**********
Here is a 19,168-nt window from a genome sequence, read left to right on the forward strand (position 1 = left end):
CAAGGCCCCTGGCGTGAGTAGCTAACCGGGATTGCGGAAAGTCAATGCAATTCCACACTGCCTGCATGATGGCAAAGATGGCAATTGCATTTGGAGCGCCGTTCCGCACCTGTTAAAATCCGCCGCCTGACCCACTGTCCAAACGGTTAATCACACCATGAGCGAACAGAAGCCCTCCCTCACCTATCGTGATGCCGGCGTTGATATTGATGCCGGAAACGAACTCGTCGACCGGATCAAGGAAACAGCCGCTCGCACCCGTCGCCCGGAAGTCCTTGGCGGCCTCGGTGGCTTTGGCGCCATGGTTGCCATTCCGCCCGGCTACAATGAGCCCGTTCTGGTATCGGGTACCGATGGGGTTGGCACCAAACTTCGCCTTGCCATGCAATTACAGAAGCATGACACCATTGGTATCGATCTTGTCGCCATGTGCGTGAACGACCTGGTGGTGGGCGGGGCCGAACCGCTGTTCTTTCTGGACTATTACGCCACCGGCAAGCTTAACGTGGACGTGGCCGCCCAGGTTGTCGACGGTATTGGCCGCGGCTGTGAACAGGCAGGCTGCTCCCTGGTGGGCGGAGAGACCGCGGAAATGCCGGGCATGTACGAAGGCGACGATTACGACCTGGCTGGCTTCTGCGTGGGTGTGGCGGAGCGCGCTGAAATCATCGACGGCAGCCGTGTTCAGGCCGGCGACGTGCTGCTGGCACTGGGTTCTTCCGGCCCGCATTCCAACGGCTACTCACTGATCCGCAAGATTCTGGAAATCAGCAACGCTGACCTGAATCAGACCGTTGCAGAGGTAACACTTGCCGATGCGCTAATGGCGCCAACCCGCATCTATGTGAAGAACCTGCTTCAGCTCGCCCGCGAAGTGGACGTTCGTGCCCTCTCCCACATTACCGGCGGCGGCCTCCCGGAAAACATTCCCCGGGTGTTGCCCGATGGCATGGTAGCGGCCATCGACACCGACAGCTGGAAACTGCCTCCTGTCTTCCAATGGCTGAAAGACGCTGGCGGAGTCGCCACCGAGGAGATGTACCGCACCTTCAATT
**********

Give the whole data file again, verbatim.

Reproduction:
Here is a 19,168-nt window from a genome sequence, read left to right on the forward strand (position 1 = left end):
CAAGGCCCCTGGCGTGAGTAGCTAACCGGGATTGCGGAAAGTCAATGCAATTCCACACTGCCTGCATGATGGCAAAGATGGCAATTGCATTTGGAGCGCCGTTCCGCACCTGTTAAAATCCGCCGCCTGACCCACTGTCCAAACGGTTAATCACACCATGAGCGAACAGAAGCCCTCCCTCACCTATCGTGATGCCGGCGTTGATATTGATGCCGGAAACGAACTCGTCGACCGGATCAAGGAAACAGCCGCTCGCACCCGTCGCCCGGAAGTCCTTGGCGGCCTCGGTGGCTTTGGCGCCATGGTTGCCATTCCGCCCGGCTACAATGAGCCCGTTCTGGTATCGGGTACCGATGGGGTTGGCACCAAACTTCGCCTTGCCATGCAATTACAGAAGCATGACACCATTGGTATCGATCTTGTCGCCATGTGCGTGAACGACCTGGTGGTGGGCGGGGCCGAACCGCTGTTCTTTCTGGACTATTACGCCACCGGCAAGCTTAACGTGGACGTGGCCGCCCAGGTTGTCGACGGTATTGGCCGCGGCTGTGAACAGGCAGGCTGCTCCCTGGTGGGCGGAGAGACCGCGGAAATGCCGGGCATGTACGAAGGCGACGATTACGACCTGGCTGGCTTCTGCGTGGGTGTGGCGGAGCGCGCTGAAATCATCGACGGCAGCCGTGTTCAGGCCGGCGACGTGCTGCTGGCACTGGGTTCTTCCGGCCCGCATTCCAACGGCTACTCACTGATCCGCAAGATTCTGGAAATCAGCAACGCTGACCTGAATCAGACCGTTGCAGAGGTAACACTTGCCGATGCGCTAATGGCGCCAACCCGCATCTATGTGAAGAACCTGCTTCAGCTCGCCCGCGAAGTGGACGTTCGTGCCCTCTCCCACATTACCGGCGGCGGCCTCCCGGAAAACATTCCCCGGGTGTTGCCCGATGGCATGGTAGCGGCCATCGACACCGACAGCTGGAAACTGCCTCCTGTCTTCCAATGGCTGAAAGACGCTGGCGGAGTCGCCACCGAGGAGATGTACCGCACCTTCAATT